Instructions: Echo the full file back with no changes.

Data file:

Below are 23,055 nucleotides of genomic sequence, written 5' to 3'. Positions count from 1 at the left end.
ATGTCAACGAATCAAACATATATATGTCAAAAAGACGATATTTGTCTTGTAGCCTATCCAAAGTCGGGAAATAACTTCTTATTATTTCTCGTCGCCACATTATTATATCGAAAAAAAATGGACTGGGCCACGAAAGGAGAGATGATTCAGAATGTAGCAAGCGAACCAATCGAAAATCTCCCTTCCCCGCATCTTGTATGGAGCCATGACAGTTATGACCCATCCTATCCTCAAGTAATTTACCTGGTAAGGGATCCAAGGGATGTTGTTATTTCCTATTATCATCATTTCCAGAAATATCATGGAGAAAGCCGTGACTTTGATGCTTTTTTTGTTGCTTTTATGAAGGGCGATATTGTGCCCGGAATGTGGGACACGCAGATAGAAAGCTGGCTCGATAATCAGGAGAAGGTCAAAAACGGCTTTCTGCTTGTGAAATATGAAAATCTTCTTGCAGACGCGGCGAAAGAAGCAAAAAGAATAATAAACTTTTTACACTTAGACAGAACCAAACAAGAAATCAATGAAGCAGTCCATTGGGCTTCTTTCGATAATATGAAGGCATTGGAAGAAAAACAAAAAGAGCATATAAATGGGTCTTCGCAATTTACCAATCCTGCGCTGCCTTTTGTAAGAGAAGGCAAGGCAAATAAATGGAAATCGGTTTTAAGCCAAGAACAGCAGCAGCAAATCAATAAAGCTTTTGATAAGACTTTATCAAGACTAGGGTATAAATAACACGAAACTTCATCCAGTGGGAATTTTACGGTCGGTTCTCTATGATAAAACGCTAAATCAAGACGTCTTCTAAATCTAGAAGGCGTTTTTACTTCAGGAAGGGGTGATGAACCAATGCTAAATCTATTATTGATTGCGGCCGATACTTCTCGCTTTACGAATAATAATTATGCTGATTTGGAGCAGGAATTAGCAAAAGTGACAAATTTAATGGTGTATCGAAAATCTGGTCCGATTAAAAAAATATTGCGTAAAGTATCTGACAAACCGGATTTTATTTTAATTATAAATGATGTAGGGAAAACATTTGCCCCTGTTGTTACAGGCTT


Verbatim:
Below are 23,055 nucleotides of genomic sequence, written 5' to 3'. Positions count from 1 at the left end.
ATGTCAACGAATCAAACATATATATGTCAAAAAGACGATATTTGTCTTGTAGCCTATCCAAAGTCGGGAAATAACTTCTTATTATTTCTCGTCGCCACATTATTATATCGAAAAAAAATGGACTGGGCCACGAAAGGAGAGATGATTCAGAATGTAGCAAGCGAACCAATCGAAAATCTCCCTTCCCCGCATCTTGTATGGAGCCATGACAGTTATGACCCATCCTATCCTCAAGTAATTTACCTGGTAAGGGATCCAAGGGATGTTGTTATTTCCTATTATCATCATTTCCAGAAATATCATGGAGAAAGCCGTGACTTTGATGCTTTTTTTGTTGCTTTTATGAAGGGCGATATTGTGCCCGGAATGTGGGACACGCAGATAGAAAGCTGGCTCGATAATCAGGAGAAGGTCAAAAACGGCTTTCTGCTTGTGAAATATGAAAATCTTCTTGCAGACGCGGCGAAAGAAGCAAAAAGAATAATAAACTTTTTACACTTAGACAGAACCAAACAAGAAATCAATGAAGCAGTCCATTGGGCTTCTTTCGATAATATGAAGGCATTGGAAGAAAAACAAAAAGAGCATATAAATGGGTCTTCGCAATTTACCAATCCTGCGCTGCCTTTTGTAAGAGAAGGCAAGGCAAATAAATGGAAATCGGTTTTAAGCCAAGAACAGCAGCAGCAAATCAATAAAGCTTTTGATAAGACTTTATCAAGACTAGGGTATAAATAACACGAAACTTCATCCAGTGGGAATTTTACGGTCGGTTCTCTATGATAAAACGCTAAATCAAGACGTCTTCTAAATCTAGAAGGCGTTTTTACTTCAGGAAGGGGTGATGAACCAATGCTAAATCTATTATTGATTGCGGCCGATACTTCTCGCTTTACGAATAATAATTATGCTGATTTGGAGCAGGAATTAGCAAAAGTGACAAATTTAATGGTGTATCGAAAATCTGGTCCGATTAAAAAAATATTGCGTAAAGTATCTGACAAACCGGATTTTATTTTAATTATAAATGATGTAGGGAAAACATTTGCCCCTGTTGTTACAGGCTT